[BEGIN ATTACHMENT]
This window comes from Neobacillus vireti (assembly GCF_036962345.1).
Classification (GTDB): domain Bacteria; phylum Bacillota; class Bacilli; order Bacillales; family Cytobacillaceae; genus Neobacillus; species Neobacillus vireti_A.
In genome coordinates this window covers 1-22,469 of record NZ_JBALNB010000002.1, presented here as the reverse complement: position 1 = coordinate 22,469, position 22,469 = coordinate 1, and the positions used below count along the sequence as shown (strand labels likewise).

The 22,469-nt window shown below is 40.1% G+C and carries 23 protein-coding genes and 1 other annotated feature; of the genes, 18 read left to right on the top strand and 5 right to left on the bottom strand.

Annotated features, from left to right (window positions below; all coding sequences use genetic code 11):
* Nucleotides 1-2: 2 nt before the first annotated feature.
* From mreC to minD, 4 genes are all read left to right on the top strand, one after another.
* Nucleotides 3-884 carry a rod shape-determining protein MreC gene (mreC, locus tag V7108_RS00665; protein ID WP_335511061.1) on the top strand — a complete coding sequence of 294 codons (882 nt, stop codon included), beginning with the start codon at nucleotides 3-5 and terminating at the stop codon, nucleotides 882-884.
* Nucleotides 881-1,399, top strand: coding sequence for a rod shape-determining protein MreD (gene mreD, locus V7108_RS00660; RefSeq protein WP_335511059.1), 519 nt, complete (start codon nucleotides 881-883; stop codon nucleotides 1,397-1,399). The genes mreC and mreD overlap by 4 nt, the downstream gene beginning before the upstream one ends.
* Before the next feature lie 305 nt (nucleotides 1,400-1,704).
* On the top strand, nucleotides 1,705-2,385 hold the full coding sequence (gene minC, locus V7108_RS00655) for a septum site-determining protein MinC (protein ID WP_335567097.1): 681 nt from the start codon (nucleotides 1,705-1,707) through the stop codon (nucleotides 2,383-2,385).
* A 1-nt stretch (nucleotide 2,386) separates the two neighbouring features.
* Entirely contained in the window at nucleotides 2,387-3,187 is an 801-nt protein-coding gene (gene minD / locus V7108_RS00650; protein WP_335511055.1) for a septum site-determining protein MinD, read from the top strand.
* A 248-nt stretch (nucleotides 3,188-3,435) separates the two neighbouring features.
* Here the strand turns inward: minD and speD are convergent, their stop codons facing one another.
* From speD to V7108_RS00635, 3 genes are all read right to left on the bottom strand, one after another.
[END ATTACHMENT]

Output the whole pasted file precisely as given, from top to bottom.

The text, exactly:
This window comes from Neobacillus vireti (assembly GCF_036962345.1).
Classification (GTDB): domain Bacteria; phylum Bacillota; class Bacilli; order Bacillales; family Cytobacillaceae; genus Neobacillus; species Neobacillus vireti_A.
In genome coordinates this window covers 1-22,469 of record NZ_JBALNB010000002.1, presented here as the reverse complement: position 1 = coordinate 22,469, position 22,469 = coordinate 1, and the positions used below count along the sequence as shown (strand labels likewise).

The 22,469-nt window shown below is 40.1% G+C and carries 23 protein-coding genes and 1 other annotated feature; of the genes, 18 read left to right on the top strand and 5 right to left on the bottom strand.

Annotated features, from left to right (window positions below; all coding sequences use genetic code 11):
* Nucleotides 1-2: 2 nt before the first annotated feature.
* From mreC to minD, 4 genes are all read left to right on the top strand, one after another.
* Nucleotides 3-884 carry a rod shape-determining protein MreC gene (mreC, locus tag V7108_RS00665; protein ID WP_335511061.1) on the top strand — a complete coding sequence of 294 codons (882 nt, stop codon included), beginning with the start codon at nucleotides 3-5 and terminating at the stop codon, nucleotides 882-884.
* Nucleotides 881-1,399, top strand: coding sequence for a rod shape-determining protein MreD (gene mreD, locus V7108_RS00660; RefSeq protein WP_335511059.1), 519 nt, complete (start codon nucleotides 881-883; stop codon nucleotides 1,397-1,399). The genes mreC and mreD overlap by 4 nt, the downstream gene beginning before the upstream one ends.
* Before the next feature lie 305 nt (nucleotides 1,400-1,704).
* On the top strand, nucleotides 1,705-2,385 hold the full coding sequence (gene minC, locus V7108_RS00655) for a septum site-determining protein MinC (protein ID WP_335567097.1): 681 nt from the start codon (nucleotides 1,705-1,707) through the stop codon (nucleotides 2,383-2,385).
* A 1-nt stretch (nucleotide 2,386) separates the two neighbouring features.
* Entirely contained in the window at nucleotides 2,387-3,187 is an 801-nt protein-coding gene (gene minD / locus V7108_RS00650; protein WP_335511055.1) for a septum site-determining protein MinD, read from the top strand.
* A 248-nt stretch (nucleotides 3,188-3,435) separates the two neighbouring features.
* Here the strand turns inward: minD and speD are convergent, their stop codons facing one another.
* From speD to V7108_RS00635, 3 genes are all read right to left on the bottom strand, one after another.